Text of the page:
It is a long evolution, but I think the difference comes from people of particular religions, monotheistic religions. We are told in very particular terms that we are different. But I lived with a very authentic tribe in Africa—that was like, 40 years ago—and the people there did not know that we are different. For them, we are just a part of nature. That is why among their gods they have trees and animals, because they see themselves as part of nature.

JO:
Your children’s films are more complex, more spiritual in a way, and in some ways more demanding than much of what is available for young people. So much of the entertainment produced for young people is shallow and disposable.

JJA:
I think it is not good to give children silly stories. We always seem to treat children as younger than they are. And yet we can see how much they desire to learn more and learn better.

JO:
There is an ongoing debate in American culture right now… I’m sure elsewhere, but it seems very prevalent in the American press. We are arguing about how “safe” movies have to be for children. You may be aware, there is even a new DVD player now that edits violence and sexuality out of movies to protect young viewers. Do you think it is such a serious problem that we should be cutting up movies?

JJA:
It’s a very complex debate.

It s my feeling that people are attracted to movies about violence and sexuality precisely because those are part of what I was referring to earlier—that “tiger behavior.” Therefore, those things do appeal to that weaker part, that “animal part” of our personality. Now I feel it is also important to make sure that children understand the violent responses that we have, but that they understand that violence and killing brings suffering. If more people understand that violence is painful, it would help. It is important that artists who show sexuality and violence have to keep those things in a reasonable proportion. The Hollywood approach is not one that I like a lot because it is exploitative and it does not prepare us for responsible behavior.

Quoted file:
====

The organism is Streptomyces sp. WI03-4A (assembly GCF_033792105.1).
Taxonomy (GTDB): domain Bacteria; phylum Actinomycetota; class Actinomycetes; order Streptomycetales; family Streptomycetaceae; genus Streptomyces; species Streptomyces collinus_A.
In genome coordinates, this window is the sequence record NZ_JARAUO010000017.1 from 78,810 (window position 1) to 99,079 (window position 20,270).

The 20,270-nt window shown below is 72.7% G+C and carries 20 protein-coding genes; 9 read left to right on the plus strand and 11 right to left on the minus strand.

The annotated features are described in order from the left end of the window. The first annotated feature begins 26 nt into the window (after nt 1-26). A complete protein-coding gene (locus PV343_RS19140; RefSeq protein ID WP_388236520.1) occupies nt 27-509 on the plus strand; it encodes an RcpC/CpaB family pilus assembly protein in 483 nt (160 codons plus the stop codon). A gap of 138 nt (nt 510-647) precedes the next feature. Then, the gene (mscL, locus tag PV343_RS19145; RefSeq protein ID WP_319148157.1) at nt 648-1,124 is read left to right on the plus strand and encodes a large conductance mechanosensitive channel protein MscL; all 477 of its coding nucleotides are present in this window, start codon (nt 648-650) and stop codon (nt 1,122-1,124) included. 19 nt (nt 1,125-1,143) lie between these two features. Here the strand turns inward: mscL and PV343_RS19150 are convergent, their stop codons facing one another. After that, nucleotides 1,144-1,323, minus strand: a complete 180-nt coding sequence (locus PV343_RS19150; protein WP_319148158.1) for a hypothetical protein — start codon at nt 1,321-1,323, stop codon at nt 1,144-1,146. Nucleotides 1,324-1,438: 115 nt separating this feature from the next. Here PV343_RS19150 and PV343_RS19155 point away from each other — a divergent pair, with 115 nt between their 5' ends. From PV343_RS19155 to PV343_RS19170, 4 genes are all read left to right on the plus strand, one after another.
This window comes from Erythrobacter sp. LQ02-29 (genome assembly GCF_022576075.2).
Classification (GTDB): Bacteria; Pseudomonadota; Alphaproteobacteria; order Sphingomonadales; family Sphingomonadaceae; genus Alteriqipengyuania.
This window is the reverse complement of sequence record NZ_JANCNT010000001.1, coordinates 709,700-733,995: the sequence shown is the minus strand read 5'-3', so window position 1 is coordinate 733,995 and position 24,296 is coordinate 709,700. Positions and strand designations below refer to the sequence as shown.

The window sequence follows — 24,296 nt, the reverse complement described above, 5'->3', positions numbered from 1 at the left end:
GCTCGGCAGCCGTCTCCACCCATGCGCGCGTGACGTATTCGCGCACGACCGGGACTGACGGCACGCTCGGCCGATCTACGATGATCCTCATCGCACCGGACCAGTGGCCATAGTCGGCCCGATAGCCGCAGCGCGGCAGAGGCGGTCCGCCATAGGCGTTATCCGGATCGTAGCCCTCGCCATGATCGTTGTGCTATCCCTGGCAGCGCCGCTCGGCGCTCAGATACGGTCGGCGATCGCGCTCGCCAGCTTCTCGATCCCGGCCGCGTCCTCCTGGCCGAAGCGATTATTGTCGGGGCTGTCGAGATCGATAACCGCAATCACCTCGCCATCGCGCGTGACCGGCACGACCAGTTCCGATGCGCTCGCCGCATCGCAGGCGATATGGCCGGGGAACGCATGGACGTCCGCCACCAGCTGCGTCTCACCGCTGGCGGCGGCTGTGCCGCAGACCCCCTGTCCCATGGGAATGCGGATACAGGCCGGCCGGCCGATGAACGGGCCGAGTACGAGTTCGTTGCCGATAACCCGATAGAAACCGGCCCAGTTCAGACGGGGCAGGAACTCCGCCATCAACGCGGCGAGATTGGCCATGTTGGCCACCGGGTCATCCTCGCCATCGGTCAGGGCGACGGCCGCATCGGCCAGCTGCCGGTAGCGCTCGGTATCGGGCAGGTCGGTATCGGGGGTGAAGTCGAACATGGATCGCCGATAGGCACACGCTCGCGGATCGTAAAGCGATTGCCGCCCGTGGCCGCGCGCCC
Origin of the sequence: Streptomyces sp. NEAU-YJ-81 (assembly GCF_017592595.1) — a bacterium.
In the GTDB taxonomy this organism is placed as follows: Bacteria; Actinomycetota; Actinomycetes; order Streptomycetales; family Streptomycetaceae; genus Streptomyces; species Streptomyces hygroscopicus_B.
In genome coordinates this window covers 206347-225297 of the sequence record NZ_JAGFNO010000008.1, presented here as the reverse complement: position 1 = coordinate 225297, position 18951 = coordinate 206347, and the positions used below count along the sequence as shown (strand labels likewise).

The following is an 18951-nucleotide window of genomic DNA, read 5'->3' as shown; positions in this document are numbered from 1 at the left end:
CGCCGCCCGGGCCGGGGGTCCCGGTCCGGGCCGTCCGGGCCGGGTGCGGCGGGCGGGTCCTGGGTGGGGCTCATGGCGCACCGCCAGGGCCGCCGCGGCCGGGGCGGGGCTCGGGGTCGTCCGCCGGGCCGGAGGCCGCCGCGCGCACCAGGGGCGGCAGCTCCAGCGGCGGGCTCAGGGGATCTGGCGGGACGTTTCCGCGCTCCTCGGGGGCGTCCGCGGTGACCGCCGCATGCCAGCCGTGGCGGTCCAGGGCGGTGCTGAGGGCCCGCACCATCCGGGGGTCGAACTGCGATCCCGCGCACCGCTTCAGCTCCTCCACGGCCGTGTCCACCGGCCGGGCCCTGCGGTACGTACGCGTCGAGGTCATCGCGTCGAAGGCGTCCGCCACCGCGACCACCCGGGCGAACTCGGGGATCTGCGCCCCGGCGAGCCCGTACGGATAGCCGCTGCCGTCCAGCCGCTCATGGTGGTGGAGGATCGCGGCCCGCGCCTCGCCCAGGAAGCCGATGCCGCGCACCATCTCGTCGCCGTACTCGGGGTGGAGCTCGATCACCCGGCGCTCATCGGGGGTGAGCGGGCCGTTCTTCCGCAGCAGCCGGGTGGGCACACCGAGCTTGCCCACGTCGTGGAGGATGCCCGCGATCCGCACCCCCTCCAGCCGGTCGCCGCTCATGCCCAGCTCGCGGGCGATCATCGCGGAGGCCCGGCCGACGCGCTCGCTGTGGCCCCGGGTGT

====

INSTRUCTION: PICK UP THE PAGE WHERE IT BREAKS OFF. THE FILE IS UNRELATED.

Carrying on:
JO:
Do you think it is the responsibility of the parents or the movie studios or the artists to monitor the elements of moviemaking?

JJA:
Frankly, I think it belongs to the artist. I think we need to be more careful with what we are doing.

JO:
What is it that you hope viewers will be thinking about after they see Two Brothers?

JJA:
Tolerance… if a person is able to understand tigers, I guess that can help people to understand others, other cultures, other nations.

JO:
It is a very popular theme right now—tolerance. Do you think tolerance is always the answer? Sometimes, we look at another culture and we see behavior that seems criminal, and we want to act to prevent it or do something about it. It seems that might require us to be, in a certain sense, intolerant, in order to do the right thing.

JJA:
We should never never be intolerant. It is important to remember that you must identify with the other, with that person and their purpose and their rage. You have to assuage that rage, to calm it down. And only when you calm it down can you understand why [they are different.] As long as people do not want to understand the other, this leads to a terrible situation where we have no idea why they are behaving that way. It is a shame that we are not able to understand better, and thus we will not cure the rage. We end up instead with more violence and more rage.

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About Jeffrey Overstreet

Jeffrey Overstreet is the author of a “memoir of dangerous moviegoing” called Through a Screen Darkly, and a four-volume series of fantasy novels called The Auralia Thread, which includes Auralia’s Colors, Cyndere’s Midnight, Raven’s Ladder, and The Ale Boy’s Feast. Jeffrey is a contributing editor for Seattle Pacific University’s Response magazine, and he writes about art, faith, and culture for Image, Filmwell, and his own website, LookingCloser.org. His work has also appeared in Paste, Relevant, Books and Culture, and Christianity Today (where he was a film columnist and critic for almost a decade). He lives in Shoreline, Washington. Visit him on Facebook at facebook.com/jeffreyoverstreethq.